Thursday, July 14, 2005

I say, Doctor, ain't there nothin' I can take?

Both McDonald’s and Hardee’s are marketing their breakfast fare at a segment of the population that had previously received scant attention from anyone outside of the aspirin and antacid industry. In their wisdom, they recognize that the chronically hung-over are a potentially lucrative market waiting to be tapped.

McDonald’s print ad is running in national magazines and shows a man with a freshly-shaved reverse Mohawk, the result, we suspect, of a particularly raucous evening. Hardee’s (whose Toronto Road location recently closed) is airing a TV ad features a man who is so debilitated by the effects of alcohol withdrawal that he is unable to undo a twist-tie on a loaf of bread. Both ads offer a greasy breakfast sandwich as a panacea for their predicament.

Marketers are finally awakening to the fact that, in addition to pounding heads and sour stomachs, the hung-over exhibit other needs and are prone to other feelings that make them particularly susceptible to certain sales pitches. Local businesses and organizations should take note.


Hunger, or at least the need to eat something, is a common morning-after effect and the fast food industry is wise to jump in and fill this void with their promise of greasy food. Local cafes can also cater to this crowd by offering free refills on coffee and keeping the shades drawn.

A really bad hangover is often accompanied by feelings of heavy remorse causing the afflicted to feel that they are a bad person. This is the perfect time for charitable organizations to play upon these insecurities by passing them the hat with the promise that a sizable donation will set them back down the path of righteousness. A person faced with the fact that their life is so pathetic that they would down an entire bottle of Cuervo probably couldn’t bear, psychologically speaking, the thought of being pathetic AND indifferent to the fate of the spotted owl.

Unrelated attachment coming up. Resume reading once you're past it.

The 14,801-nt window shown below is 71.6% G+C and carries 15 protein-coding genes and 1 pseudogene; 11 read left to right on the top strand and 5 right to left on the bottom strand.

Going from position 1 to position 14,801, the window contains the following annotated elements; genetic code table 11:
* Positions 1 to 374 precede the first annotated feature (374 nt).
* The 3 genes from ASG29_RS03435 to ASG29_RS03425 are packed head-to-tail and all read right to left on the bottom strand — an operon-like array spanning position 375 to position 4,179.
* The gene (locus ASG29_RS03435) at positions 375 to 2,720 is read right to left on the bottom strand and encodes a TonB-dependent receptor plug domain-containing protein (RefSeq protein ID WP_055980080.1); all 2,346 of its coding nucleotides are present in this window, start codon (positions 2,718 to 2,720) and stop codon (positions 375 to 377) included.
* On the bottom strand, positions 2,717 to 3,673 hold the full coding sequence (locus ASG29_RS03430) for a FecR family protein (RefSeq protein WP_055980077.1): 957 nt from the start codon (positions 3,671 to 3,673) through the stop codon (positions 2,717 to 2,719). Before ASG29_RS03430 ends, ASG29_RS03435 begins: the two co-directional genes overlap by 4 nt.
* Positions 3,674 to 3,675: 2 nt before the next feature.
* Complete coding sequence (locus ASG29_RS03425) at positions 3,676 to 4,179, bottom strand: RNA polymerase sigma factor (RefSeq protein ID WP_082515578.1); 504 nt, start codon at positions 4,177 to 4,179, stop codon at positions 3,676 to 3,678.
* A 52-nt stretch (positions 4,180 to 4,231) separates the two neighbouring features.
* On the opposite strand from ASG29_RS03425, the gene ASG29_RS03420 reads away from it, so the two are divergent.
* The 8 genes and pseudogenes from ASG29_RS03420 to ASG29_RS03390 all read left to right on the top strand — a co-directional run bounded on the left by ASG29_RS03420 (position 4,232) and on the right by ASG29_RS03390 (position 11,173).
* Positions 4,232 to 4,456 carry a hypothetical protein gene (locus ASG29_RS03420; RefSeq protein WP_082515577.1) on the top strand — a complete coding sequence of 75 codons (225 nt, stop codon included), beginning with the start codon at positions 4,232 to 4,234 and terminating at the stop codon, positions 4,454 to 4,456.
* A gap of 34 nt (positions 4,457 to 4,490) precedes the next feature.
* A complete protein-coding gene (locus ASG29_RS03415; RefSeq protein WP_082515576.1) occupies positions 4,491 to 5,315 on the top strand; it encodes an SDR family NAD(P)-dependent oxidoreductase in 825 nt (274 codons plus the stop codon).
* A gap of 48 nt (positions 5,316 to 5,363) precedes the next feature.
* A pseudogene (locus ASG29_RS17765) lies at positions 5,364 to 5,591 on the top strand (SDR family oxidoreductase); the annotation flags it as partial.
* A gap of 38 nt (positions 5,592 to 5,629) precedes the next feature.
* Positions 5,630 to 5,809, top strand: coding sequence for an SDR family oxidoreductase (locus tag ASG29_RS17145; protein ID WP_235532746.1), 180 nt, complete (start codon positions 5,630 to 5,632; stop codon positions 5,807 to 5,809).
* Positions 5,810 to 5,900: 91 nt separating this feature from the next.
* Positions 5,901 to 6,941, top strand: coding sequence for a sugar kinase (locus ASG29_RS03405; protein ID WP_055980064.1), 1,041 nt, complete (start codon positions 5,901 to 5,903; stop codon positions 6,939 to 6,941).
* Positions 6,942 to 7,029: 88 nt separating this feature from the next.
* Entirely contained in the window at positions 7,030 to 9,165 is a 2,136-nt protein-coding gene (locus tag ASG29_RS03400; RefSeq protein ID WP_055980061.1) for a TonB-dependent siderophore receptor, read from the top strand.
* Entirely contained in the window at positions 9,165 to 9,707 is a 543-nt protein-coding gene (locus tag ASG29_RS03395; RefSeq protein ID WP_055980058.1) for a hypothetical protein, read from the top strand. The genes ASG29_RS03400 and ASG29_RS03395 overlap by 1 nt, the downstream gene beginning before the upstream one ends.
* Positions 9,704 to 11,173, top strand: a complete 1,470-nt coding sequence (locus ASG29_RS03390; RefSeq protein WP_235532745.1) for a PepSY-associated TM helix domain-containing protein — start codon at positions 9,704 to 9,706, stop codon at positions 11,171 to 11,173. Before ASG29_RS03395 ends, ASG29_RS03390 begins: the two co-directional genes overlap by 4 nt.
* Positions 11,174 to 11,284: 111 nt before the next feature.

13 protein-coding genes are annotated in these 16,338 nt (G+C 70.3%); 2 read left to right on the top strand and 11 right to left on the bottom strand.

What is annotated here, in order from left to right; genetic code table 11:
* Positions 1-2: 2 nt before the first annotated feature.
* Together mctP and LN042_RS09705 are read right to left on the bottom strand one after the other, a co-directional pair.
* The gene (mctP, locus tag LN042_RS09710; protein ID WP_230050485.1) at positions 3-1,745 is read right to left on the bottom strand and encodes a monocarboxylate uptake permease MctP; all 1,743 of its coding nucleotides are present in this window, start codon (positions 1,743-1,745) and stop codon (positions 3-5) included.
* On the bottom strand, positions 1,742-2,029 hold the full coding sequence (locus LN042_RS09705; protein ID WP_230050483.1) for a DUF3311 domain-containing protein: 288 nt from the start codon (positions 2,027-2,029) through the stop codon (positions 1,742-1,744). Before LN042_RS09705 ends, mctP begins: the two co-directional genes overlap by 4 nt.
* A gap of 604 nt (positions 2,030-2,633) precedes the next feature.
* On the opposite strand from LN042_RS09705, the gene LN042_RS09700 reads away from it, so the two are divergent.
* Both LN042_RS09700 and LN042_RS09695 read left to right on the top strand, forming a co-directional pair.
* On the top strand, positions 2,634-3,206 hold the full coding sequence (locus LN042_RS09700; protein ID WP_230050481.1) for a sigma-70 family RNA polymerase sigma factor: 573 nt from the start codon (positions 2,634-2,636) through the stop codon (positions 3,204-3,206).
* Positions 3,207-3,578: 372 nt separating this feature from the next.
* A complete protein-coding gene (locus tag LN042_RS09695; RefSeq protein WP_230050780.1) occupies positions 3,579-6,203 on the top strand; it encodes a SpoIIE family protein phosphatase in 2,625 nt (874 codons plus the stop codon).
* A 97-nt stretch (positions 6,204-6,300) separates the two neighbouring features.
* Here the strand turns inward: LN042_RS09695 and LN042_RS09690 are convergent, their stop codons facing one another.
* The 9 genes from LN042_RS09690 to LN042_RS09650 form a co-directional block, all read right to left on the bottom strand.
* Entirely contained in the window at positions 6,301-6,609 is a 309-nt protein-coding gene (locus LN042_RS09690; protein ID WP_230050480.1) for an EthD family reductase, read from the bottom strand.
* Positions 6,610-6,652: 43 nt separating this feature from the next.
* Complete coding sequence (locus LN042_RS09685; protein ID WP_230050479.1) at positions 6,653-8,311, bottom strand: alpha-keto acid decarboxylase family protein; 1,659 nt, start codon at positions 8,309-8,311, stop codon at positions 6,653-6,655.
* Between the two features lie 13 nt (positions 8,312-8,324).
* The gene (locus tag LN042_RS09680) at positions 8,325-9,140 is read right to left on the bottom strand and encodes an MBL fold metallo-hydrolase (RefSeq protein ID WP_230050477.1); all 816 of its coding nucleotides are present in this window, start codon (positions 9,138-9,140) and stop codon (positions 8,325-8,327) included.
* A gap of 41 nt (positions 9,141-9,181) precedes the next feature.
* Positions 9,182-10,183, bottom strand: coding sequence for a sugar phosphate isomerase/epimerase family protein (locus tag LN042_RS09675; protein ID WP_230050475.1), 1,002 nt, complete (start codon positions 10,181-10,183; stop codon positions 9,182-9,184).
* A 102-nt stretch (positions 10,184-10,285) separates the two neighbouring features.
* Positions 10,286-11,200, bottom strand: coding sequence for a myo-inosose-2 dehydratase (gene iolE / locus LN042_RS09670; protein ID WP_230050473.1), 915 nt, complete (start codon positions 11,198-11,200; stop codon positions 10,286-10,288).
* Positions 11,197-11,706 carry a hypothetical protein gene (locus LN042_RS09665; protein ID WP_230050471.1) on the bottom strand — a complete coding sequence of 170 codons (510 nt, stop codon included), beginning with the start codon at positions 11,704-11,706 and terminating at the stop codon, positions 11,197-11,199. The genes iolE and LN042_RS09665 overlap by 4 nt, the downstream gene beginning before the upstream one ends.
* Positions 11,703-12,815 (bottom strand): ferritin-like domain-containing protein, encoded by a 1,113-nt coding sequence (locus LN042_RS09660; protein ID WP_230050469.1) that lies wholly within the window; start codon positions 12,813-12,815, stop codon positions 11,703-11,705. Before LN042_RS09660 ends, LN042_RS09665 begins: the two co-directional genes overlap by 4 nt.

A particularly brutal hangover will often lead to bartering with a higher power in exchange for relief. Peddlers of that old time religion might do well then to stake out parking lots of apartment complexes, waiting for potential converts to return with their mega breakfast sandwich, then offering sweet salvation from the hell fires of the delirium tremens.

Hangovers are often times of great reflection. Vows to clean-up and adopt a healthier and more vigorous lifestyle are often declared, but usually forgotten once the fog begins to lift. This means that Sunday mornings provide the perfect window of opportunity for health clubs to pitch memberships through sales calls. Just be sure to get a credit card number before the blue law expires at noon, or the eye of the tiger might become blurred by the hair of the dog.

In coastal towns, clinics offering tattoo removal might do well with an advertising campaign targeting those who were inked while inebriated. But Springfield lacks a boardwalk where tattoo parlors beckon the soused as they exit the saloons in a state of wild inhibition, so the need is probably not as prevalent.

But payday loans, legal services, marriage counseling – all of these take on a more urgent need when a person is attempting to pick-up the pieces of the previous night out while nursing a head that is as susceptible to suggestion as it is impervious to reason.

In short, the savvy advertiser will hit them when they're hurting and pitch them when they're puking. Each evening a band of revelers takes to the taverns, each morning a new target market is created.

You know? Drinking Buddies is starting to look like a pretty shrewd way to peddle newspaper subscriptions after all.

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